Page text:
If Newtown Shootings Showed Us Anything, It’s That Guns Kill People and It’s Time For Reform

There were news trucks outside my daughter’s elementary school on Friday. I’m guessing they wanted some local reaction to the shooting massacre of 26 people—including 20 babies—at the Sandy Hook Elementary School in bucolic Newtown, Conn., which is all-at-once a world away physically from our southern, urban enclave in Atlanta, and socially right here in our backyard. President Obama was dead-on when he said kids who died by the hand of Adam Lanza “are our children.” But neither Nick nor I needed the local Fox affiliate asking our 10-year-old how she felt about the mass murder of first graders. That was our job. It would have been infinitely more interesting if reporters would have gone down to one of the local gun shops—or hell, the local Walmart or pawn shop or wherever guns are readily and easily available for sale to practically anyone with 18 years of breath and cash—and had some of our semi-automatic pistol-packing Georgians explain just why in the hell they need to buy and carry damn near war-grade ammunition in their waistbands.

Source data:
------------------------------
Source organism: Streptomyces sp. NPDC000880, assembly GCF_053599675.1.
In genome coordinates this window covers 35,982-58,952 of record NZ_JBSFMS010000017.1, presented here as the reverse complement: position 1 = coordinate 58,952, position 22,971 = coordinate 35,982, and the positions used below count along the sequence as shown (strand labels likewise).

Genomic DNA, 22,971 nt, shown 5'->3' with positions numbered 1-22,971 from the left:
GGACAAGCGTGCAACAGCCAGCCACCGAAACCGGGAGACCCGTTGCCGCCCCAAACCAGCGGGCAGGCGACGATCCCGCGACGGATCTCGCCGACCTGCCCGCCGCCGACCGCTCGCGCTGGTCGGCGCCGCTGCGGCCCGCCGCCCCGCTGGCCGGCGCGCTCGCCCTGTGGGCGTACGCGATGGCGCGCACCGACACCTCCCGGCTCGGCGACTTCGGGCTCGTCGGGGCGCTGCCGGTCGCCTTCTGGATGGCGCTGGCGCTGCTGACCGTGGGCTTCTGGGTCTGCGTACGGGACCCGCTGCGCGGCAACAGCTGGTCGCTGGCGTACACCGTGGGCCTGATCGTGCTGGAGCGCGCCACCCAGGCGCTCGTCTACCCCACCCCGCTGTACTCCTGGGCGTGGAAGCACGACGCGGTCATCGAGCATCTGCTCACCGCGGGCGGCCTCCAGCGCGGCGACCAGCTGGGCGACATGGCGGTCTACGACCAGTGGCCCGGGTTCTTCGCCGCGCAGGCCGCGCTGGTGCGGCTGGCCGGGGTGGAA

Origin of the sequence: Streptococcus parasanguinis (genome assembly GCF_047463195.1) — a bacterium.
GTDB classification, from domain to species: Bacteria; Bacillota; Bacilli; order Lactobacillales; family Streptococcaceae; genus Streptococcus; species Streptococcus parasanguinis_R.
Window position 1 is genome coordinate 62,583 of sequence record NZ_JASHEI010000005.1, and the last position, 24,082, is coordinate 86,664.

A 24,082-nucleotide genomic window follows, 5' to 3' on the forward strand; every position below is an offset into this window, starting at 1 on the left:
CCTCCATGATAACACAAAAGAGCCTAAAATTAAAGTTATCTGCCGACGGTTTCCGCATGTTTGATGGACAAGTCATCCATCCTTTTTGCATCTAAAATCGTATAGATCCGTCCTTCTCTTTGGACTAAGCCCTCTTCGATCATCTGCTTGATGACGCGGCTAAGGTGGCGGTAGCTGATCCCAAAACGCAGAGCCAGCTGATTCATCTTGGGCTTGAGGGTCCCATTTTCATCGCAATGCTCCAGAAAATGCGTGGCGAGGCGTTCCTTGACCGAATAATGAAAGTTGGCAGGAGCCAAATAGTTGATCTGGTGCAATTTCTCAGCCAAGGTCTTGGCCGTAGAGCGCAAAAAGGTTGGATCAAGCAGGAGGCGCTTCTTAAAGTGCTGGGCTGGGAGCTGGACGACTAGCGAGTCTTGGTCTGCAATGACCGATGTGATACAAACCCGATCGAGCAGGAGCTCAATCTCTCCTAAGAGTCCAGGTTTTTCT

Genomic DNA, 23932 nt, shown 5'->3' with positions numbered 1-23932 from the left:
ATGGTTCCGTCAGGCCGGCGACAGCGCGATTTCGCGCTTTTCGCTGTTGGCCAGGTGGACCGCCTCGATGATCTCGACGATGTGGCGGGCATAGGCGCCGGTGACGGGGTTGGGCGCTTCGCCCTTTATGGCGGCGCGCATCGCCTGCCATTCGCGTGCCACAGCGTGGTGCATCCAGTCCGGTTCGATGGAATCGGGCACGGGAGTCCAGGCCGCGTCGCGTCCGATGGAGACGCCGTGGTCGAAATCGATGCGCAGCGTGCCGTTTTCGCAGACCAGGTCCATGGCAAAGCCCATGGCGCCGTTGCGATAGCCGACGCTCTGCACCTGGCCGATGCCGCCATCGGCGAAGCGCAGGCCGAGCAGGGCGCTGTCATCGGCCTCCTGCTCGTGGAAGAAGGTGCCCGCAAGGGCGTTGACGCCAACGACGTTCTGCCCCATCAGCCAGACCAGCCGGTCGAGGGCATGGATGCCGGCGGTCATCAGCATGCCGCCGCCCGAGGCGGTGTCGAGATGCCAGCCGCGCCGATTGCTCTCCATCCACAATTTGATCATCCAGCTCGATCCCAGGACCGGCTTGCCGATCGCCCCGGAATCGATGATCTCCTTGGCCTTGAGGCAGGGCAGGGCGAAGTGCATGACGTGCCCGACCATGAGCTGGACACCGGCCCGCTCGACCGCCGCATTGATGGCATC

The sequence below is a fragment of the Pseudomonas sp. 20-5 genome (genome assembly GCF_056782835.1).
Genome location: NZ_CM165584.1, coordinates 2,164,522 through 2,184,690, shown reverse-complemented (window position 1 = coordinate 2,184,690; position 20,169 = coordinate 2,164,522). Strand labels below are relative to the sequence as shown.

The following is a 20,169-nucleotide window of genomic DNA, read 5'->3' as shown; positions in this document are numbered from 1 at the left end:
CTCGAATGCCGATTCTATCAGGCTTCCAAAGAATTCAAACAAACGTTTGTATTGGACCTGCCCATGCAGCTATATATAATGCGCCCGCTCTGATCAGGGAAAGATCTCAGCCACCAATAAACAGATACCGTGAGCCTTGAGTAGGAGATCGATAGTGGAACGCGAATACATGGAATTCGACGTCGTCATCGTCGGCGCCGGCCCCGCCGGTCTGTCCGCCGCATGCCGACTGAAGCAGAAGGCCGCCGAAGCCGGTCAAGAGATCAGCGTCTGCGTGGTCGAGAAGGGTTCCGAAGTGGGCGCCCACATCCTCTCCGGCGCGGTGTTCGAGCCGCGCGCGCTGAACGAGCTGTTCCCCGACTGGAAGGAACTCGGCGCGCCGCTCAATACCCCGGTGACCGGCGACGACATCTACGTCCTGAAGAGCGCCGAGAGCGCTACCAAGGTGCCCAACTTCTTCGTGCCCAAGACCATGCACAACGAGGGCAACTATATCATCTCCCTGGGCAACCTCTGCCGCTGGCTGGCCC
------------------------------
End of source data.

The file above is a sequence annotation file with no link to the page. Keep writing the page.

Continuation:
Because for the life of me, I can’t understand it. And honestly, I’m not trying to. Lanza’s mama was a middle-aged, suburban substitute teacher living in a well-to-do neighborhood where a person’s chance of becoming a victim is one out of 1,722. What in the hell did she need with a semi-automatic rifle, two high-powered, semi-automatic handguns and two shotguns? Was she headed to Iraq? Getting ready for a bloody turf battle with the Crips and Bloods? A caped-crusader helping the cops keep the crime rates in Newtown practically non-existent?

No on all fronts. By all accounts, Lanza had that cache of guns because she thought it fun to play with them. Despite that her son had, by her other son’s admission, a mental problem.

And now 26 people are dead. Twenty of them babies.

I’ve seen countless people, while defending their stupid right to arm themselves to the hilt like they’re fighting M23 rebels in the Congo, try to deflect dialogue on gun control by suggesting the real problem is that America refuses to have a conversation about mental health. And then they top it off with the obligatory, “Guns don’t kill people—people kill people” foolery. I say, “Hell yes, we need to make some meaningful change in the way we talk about and deal with mental illness.” But we also need to acknowledge that guns are not toys meant for amusement. They hurt people. GUNS. KILL. SHIT. Guns with clips that can spray 100 bullets within the blink of an eye kill LOTS of shit. People pull the triggers and the bullets H.U.R.T. and M.A.I.M. and K.I.L.L.